If you frequently take one of the popular over-the-counter anti-inflammatory medications like Motrin, Advil, or Aleve, you could be playing Russian Roulette with your stomach. Known as NSAIDS, these meds, along with other risk factors, can lead to peptic ulcer disease. Let us provide some help understanding peptic ulcer disease.
What Are Peptic Ulcers?
Peptic ulcers are open sores in the lining of your stomach and the upper part of the intestine. That sounds painful, and they can be. Normally the mucus lining of the stomach can protect itself from strong stomach acids, but sometimes that protection breaks down.
The most common cause is a bacteria called Helicobacter pylori (H. pylori). It attaches itself to the layer of mucus and leads to inflammation and irritation causing the lining to break down.
That along with long-term use of NSAIDS and aspirin cause the ulcers to form.
However, taking acetaminophen or Tylenol does not increase the risk of peptic ulcer disease.
Symptoms of Peptic Ulcer Disease
Some small ulcers may not have any symptoms, whereas some ulcers can cause serious bleeding.
The most common symptoms include the following:
- Gnawing pain in the upper abdomen
- Pain that wakes you up at night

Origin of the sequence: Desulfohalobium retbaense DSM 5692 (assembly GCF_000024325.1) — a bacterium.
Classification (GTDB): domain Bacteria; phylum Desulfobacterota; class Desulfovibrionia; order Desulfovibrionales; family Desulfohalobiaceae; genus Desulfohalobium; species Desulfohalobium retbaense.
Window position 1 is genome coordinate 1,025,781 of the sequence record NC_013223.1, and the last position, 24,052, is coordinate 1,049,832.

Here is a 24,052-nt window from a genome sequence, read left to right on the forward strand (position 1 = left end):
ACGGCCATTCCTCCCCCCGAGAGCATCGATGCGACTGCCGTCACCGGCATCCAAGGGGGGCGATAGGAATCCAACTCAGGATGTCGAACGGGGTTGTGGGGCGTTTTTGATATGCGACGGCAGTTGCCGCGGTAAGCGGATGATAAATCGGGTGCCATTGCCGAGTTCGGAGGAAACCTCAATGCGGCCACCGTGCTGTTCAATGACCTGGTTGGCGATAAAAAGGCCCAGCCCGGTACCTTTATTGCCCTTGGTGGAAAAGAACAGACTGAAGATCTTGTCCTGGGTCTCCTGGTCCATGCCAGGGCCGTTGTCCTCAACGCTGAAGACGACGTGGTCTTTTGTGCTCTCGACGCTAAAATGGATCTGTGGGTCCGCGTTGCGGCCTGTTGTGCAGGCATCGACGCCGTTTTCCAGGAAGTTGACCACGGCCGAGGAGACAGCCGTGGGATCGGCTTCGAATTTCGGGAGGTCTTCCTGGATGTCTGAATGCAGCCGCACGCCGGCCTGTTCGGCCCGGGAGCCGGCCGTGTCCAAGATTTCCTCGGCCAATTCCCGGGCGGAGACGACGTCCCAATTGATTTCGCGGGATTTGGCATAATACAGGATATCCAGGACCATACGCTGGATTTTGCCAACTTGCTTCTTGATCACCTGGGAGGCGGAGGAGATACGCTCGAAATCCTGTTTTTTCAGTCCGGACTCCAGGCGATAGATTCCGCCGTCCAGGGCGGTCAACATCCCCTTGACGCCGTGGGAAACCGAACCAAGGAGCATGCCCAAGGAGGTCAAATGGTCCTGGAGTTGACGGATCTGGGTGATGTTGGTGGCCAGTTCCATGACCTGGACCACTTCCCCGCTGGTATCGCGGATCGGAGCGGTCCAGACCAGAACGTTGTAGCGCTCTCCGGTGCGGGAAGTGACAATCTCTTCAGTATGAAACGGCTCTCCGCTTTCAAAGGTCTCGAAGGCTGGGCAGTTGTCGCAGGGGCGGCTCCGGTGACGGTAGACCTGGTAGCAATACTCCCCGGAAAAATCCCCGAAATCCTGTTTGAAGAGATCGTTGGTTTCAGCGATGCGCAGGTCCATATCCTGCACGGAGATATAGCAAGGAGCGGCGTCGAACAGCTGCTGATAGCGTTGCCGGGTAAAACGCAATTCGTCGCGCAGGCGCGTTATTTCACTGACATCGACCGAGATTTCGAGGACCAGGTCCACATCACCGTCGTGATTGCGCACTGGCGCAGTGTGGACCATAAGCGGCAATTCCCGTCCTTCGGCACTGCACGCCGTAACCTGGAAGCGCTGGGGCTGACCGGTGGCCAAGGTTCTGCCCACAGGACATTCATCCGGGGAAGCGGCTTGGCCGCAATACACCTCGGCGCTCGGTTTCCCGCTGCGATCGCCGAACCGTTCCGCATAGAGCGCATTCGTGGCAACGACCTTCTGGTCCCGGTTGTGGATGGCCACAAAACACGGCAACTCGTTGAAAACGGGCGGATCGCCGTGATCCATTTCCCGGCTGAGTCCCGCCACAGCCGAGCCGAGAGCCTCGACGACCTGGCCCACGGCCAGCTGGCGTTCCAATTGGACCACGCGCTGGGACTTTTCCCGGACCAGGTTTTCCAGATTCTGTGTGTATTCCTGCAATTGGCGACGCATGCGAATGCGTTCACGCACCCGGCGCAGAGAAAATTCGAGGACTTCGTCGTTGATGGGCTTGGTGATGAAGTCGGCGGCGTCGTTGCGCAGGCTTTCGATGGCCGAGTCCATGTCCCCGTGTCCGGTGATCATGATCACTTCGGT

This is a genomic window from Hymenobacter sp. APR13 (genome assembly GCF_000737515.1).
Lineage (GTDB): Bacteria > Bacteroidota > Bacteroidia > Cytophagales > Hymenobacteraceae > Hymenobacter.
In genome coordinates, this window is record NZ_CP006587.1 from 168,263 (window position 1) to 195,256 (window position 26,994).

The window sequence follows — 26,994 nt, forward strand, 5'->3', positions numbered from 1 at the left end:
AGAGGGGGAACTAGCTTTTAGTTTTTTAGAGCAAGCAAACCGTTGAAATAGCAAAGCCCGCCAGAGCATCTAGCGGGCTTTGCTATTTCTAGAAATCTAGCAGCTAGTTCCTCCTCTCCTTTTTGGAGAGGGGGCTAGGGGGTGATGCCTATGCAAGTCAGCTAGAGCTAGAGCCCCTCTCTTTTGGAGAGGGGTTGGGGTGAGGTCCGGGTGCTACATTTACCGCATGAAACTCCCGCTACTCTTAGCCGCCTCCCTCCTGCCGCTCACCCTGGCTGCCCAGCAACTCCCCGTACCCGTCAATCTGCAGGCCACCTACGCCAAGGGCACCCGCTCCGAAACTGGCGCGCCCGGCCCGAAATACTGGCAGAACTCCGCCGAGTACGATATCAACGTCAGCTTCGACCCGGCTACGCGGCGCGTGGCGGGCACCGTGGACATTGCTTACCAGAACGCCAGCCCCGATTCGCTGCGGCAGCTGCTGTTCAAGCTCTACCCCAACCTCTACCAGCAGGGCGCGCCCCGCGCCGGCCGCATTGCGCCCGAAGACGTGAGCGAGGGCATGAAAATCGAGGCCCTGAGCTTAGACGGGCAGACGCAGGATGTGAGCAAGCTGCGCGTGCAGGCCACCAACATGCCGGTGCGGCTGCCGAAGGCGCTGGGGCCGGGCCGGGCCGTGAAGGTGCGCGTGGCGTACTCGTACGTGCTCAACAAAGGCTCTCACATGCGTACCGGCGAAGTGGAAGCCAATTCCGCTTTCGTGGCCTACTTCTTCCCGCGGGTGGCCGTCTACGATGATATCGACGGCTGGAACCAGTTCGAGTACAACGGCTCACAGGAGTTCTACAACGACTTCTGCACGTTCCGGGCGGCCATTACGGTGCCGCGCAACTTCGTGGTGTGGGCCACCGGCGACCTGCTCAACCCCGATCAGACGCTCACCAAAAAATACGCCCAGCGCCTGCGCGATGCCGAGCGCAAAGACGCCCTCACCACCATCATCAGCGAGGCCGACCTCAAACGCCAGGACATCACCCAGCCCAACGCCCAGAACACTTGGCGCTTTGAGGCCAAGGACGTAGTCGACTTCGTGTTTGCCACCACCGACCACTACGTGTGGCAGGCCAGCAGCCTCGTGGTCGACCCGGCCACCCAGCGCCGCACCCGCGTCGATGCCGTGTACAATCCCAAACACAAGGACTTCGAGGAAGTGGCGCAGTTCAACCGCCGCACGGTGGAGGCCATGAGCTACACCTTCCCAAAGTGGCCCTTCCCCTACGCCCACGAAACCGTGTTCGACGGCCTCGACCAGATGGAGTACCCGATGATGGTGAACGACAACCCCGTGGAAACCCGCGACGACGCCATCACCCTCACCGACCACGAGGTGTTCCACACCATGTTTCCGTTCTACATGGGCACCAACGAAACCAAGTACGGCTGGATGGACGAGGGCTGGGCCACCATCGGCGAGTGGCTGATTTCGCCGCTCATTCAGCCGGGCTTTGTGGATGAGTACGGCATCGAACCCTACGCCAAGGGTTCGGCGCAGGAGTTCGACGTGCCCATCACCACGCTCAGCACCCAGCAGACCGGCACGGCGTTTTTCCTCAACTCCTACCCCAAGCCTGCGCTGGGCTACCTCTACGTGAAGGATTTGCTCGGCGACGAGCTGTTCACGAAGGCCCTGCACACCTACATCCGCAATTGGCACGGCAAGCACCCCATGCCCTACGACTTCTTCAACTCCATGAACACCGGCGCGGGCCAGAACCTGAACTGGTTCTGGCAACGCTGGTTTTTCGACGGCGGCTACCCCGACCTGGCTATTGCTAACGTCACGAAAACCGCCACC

- Symptoms that flare when you have an empty stomach (about 3 hours after eating)
- Feeling full and not able to drink as much fluid
- Nausea and vomiting
- Dark stools
- Chest pain
- Weight loss
Additional Risk Factors
In addition to long-term use of NSAIDS and the bacteria, there are additional factors which raise your risk of developing peptic ulcer disease.
Smoking or chewing tobacco can significantly increase the risk. Drinking too much alcohol, having radiation treatments, being on a ventilator, and stress can impact peptic ulcer disease. These things do not necessarily cause ulcers, but they exacerbate the ulcers, make the symptoms worse, and make the ulcers more difficult to heal.
It is important to see Digestive Health Services in Downers Grove, IL if you are experiencing any of the symptoms of peptic ulcer disease, especially if you have any of the additional risk factors.
Untreated stomach ulcers can lead to a perforation in your stomach and life-threatening peritonitis. Getting treatment can save your life.
Contact Digestive Health Services at 630-434-9312 for an evaluation of your symptoms and for treatment if you have peptic ulcer disease.